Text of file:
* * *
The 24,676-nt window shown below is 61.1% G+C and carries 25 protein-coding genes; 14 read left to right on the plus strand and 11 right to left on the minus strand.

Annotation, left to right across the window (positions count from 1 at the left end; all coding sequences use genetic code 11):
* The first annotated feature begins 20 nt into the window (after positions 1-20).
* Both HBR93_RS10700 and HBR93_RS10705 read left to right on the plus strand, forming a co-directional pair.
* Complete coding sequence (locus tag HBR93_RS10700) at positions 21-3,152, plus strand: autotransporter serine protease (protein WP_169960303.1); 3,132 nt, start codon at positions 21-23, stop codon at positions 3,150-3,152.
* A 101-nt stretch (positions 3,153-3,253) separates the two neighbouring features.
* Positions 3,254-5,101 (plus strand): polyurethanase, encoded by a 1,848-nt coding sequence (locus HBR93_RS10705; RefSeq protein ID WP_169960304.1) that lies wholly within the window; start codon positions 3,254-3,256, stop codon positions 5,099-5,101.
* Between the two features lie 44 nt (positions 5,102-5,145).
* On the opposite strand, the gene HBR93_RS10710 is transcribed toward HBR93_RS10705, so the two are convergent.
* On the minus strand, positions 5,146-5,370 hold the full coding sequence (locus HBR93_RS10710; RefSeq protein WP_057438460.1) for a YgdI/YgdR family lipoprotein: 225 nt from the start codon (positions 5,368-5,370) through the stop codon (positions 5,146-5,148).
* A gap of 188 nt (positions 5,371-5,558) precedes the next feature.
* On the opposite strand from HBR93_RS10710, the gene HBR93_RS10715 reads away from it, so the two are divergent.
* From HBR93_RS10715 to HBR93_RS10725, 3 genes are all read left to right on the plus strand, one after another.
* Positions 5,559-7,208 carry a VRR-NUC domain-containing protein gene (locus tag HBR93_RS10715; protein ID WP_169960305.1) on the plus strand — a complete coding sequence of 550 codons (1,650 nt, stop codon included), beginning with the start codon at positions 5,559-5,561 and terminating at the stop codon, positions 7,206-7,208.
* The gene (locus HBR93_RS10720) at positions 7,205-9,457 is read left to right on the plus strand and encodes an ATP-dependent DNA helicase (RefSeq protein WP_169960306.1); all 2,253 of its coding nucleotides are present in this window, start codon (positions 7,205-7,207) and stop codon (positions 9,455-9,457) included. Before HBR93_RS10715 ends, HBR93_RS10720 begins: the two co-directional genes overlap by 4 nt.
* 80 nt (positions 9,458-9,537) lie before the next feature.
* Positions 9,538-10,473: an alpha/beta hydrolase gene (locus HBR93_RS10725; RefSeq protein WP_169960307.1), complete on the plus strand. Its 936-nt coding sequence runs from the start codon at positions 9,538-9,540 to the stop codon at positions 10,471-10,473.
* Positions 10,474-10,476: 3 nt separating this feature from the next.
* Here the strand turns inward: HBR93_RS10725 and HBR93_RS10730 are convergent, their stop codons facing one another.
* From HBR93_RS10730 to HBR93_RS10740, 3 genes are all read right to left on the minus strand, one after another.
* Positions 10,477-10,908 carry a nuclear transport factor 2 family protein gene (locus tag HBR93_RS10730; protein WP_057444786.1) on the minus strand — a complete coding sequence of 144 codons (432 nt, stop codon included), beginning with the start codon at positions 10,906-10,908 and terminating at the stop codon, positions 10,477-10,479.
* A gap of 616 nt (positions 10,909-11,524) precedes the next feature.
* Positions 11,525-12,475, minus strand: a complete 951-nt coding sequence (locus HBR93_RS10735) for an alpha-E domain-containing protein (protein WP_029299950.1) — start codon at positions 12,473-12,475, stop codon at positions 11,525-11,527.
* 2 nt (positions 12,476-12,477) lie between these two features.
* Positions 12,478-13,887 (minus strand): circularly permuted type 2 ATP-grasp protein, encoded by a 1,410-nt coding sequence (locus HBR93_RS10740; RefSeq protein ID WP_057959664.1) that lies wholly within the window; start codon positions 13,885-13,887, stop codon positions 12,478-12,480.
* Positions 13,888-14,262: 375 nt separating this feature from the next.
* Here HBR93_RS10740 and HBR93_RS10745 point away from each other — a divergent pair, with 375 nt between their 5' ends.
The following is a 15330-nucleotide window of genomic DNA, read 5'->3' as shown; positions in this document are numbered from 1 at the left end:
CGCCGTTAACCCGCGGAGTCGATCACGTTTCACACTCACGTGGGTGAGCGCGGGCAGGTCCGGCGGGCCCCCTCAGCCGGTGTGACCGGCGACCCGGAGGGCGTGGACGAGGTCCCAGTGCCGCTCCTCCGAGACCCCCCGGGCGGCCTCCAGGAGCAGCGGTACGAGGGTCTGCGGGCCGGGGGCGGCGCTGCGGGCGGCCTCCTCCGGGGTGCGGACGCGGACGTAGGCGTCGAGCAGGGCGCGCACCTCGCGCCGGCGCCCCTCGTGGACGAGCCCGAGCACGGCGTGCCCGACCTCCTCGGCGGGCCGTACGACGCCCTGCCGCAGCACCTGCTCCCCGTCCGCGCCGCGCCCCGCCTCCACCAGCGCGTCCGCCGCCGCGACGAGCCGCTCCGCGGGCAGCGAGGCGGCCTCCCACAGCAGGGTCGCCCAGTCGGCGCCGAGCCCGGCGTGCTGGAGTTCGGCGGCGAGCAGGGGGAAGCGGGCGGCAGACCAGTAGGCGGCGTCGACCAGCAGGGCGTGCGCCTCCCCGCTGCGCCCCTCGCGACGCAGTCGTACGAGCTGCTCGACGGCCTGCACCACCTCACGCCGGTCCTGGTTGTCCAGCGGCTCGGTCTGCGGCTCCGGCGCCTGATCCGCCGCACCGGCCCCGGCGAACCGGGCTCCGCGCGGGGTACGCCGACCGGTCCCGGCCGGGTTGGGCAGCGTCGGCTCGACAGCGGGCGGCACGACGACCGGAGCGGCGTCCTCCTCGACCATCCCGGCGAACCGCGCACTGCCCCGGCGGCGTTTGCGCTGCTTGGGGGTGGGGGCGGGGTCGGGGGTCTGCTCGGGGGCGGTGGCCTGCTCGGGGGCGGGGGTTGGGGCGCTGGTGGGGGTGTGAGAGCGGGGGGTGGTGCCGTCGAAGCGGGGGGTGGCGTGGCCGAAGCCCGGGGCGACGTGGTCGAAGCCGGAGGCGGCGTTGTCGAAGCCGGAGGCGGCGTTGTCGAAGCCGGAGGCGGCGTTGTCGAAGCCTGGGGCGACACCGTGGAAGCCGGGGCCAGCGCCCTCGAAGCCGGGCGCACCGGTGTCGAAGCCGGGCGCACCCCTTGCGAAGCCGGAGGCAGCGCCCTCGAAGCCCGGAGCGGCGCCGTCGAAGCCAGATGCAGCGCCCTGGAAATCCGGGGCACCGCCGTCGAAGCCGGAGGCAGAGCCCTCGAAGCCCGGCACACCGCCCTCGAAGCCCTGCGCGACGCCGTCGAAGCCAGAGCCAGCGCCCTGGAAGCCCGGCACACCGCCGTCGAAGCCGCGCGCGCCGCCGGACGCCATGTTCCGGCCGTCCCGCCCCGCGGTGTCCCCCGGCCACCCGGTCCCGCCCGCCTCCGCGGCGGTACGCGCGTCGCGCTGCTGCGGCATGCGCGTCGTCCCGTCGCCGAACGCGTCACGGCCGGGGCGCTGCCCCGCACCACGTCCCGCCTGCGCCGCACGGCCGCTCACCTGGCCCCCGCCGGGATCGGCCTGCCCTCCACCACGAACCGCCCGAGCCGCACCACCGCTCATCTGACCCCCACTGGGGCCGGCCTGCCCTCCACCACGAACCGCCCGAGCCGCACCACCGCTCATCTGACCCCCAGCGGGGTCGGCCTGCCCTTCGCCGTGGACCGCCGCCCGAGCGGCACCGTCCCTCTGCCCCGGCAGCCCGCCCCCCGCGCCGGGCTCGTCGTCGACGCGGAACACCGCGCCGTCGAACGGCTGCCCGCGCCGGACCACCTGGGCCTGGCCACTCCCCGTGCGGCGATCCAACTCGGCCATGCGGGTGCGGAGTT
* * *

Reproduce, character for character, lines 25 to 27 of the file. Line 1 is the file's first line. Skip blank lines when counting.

* Positions 12,478-13,887 (minus strand): circularly permuted type 2 ATP-grasp protein, encoded by a 1,410-nt coding sequence (locus HBR93_RS10740; RefSeq protein ID WP_057959664.1) that lies wholly within the window; start codon positions 13,885-13,887, stop codon positions 12,478-12,480.
* Positions 13,888-14,262: 375 nt separating this feature from the next.
* Here HBR93_RS10740 and HBR93_RS10745 point away from each other — a divergent pair, with 375 nt between their 5' ends.